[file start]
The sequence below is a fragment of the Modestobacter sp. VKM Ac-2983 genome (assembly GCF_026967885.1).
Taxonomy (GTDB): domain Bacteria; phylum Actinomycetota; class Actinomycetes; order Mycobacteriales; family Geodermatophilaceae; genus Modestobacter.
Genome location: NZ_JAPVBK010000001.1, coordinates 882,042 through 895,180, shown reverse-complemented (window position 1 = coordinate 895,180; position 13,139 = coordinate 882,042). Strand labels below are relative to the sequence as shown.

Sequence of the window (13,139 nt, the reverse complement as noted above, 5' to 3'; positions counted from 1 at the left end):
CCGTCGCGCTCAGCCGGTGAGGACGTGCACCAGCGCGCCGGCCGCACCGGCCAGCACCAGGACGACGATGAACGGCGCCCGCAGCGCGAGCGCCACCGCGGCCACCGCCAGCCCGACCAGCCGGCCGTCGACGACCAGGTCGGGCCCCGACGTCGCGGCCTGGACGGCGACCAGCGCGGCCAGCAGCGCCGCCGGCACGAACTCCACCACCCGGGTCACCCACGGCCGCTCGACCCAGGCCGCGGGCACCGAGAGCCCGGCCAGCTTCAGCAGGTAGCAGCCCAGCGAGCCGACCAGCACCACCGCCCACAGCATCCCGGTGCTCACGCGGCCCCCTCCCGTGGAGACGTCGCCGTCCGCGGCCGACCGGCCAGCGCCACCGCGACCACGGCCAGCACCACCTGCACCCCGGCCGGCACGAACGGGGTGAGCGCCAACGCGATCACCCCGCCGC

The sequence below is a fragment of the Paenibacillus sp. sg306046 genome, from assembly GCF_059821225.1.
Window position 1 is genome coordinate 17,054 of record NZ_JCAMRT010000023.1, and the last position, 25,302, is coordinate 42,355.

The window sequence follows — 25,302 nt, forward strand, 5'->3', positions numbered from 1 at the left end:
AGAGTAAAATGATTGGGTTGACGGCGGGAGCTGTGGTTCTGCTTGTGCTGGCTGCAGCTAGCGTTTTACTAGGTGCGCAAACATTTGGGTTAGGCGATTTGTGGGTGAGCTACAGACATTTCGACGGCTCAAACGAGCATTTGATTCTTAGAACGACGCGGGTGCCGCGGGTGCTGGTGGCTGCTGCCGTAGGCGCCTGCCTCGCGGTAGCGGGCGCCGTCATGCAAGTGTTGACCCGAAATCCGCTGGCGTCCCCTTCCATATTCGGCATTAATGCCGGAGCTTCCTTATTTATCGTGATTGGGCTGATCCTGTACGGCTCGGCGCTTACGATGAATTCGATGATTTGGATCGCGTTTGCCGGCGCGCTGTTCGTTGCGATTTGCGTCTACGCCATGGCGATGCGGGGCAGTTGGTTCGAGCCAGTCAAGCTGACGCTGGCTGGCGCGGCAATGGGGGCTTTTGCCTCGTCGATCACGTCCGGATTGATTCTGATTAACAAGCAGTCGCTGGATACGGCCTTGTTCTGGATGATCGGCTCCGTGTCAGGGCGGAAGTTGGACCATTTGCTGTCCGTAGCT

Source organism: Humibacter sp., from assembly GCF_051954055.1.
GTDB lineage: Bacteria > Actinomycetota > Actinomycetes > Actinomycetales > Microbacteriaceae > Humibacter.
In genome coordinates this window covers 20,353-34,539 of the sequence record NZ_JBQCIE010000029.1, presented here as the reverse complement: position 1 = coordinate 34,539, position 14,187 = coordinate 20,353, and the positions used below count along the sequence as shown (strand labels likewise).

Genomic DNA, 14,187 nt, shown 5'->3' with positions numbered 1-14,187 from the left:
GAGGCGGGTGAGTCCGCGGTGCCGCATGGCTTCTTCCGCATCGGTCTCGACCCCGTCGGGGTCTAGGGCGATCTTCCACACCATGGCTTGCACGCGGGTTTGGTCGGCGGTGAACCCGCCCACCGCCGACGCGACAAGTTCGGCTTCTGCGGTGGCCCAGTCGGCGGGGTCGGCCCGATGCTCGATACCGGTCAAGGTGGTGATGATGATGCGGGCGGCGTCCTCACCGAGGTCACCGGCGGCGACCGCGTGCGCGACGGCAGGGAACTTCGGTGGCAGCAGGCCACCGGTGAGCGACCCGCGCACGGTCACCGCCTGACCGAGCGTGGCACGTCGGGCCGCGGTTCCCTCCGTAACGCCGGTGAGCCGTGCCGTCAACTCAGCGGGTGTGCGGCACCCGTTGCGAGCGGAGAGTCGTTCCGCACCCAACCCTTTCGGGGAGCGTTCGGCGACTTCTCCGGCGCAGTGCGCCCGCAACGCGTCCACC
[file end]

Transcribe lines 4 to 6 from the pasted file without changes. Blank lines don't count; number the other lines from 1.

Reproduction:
Sequence of the window (13,139 nt, the reverse complement as noted above, 5' to 3'; positions counted from 1 at the left end):
CCGTCGCGCTCAGCCGGTGAGGACGTGCACCAGCGCGCCGGCCGCACCGGCCAGCACCAGGACGACGATGAACGGCGCCCGCAGCGCGAGCGCCACCGCGGCCACCGCCAGCCCGACCAGCCGGCCGTCGACGACCAGGTCGGGCCCCGACGTCGCGGCCTGGACGGCGACCAGCGCGGCCAGCAGCGCCGCCGGCACGAACTCCACCACCCGGGTCACCCACGGCCGCTCGACCCAGGCCGCGGGCACCGAGAGCCCGGCCAGCTTCAGCAGGTAGCAGCCCAGCGAGCCGACCAGCACCACCGCCCACAGCATCCCGGTGCTCACGCGGCCCCCTCCCGTGGAGACGTCGCCGTCCGCGGCCGACCGGCCAGCGCCACCGCGACCACGGCCAGCACCACCTGCACCCCGGCCGGCACGAACGGGGTGAGCGCCAACGCGATCACCCCGCCGC

The sequence below is a fragment of the Paenibacillus sp. sg306046 genome, from assembly GCF_059821225.1.